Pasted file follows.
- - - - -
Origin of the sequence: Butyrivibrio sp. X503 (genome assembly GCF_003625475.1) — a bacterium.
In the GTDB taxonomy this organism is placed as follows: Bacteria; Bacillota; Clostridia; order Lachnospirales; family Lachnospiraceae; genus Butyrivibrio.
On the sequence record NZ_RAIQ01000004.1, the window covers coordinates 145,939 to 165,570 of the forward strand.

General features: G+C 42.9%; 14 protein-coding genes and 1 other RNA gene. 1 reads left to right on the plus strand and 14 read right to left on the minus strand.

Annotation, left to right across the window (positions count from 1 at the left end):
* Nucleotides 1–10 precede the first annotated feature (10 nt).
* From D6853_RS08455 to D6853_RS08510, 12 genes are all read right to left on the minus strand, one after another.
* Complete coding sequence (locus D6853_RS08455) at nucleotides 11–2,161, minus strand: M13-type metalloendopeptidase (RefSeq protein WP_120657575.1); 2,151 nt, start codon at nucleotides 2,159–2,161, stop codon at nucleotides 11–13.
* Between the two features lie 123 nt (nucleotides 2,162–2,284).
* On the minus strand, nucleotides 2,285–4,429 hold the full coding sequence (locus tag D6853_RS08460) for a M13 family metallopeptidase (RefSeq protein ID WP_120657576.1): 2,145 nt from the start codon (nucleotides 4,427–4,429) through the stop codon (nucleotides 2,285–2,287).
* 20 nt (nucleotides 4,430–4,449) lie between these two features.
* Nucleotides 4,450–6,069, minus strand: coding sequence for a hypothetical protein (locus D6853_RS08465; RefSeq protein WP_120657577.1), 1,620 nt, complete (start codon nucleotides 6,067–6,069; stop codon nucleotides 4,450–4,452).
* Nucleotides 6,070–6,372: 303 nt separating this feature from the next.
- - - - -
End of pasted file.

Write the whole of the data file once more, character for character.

Origin of the sequence: Butyrivibrio sp. X503 (genome assembly GCF_003625475.1) — a bacterium.
In the GTDB taxonomy this organism is placed as follows: Bacteria; Bacillota; Clostridia; order Lachnospirales; family Lachnospiraceae; genus Butyrivibrio.
On the sequence record NZ_RAIQ01000004.1, the window covers coordinates 145,939 to 165,570 of the forward strand.

General features: G+C 42.9%; 14 protein-coding genes and 1 other RNA gene. 1 reads left to right on the plus strand and 14 read right to left on the minus strand.

Annotation, left to right across the window (positions count from 1 at the left end):
* Nucleotides 1–10 precede the first annotated feature (10 nt).
* From D6853_RS08455 to D6853_RS08510, 12 genes are all read right to left on the minus strand, one after another.
* Complete coding sequence (locus D6853_RS08455) at nucleotides 11–2,161, minus strand: M13-type metalloendopeptidase (RefSeq protein WP_120657575.1); 2,151 nt, start codon at nucleotides 2,159–2,161, stop codon at nucleotides 11–13.
* Between the two features lie 123 nt (nucleotides 2,162–2,284).
* On the minus strand, nucleotides 2,285–4,429 hold the full coding sequence (locus tag D6853_RS08460) for a M13 family metallopeptidase (RefSeq protein ID WP_120657576.1): 2,145 nt from the start codon (nucleotides 4,427–4,429) through the stop codon (nucleotides 2,285–2,287).
* 20 nt (nucleotides 4,430–4,449) lie between these two features.
* Nucleotides 4,450–6,069, minus strand: coding sequence for a hypothetical protein (locus D6853_RS08465; RefSeq protein WP_120657577.1), 1,620 nt, complete (start codon nucleotides 6,067–6,069; stop codon nucleotides 4,450–4,452).
* Nucleotides 6,070–6,372: 303 nt separating this feature from the next.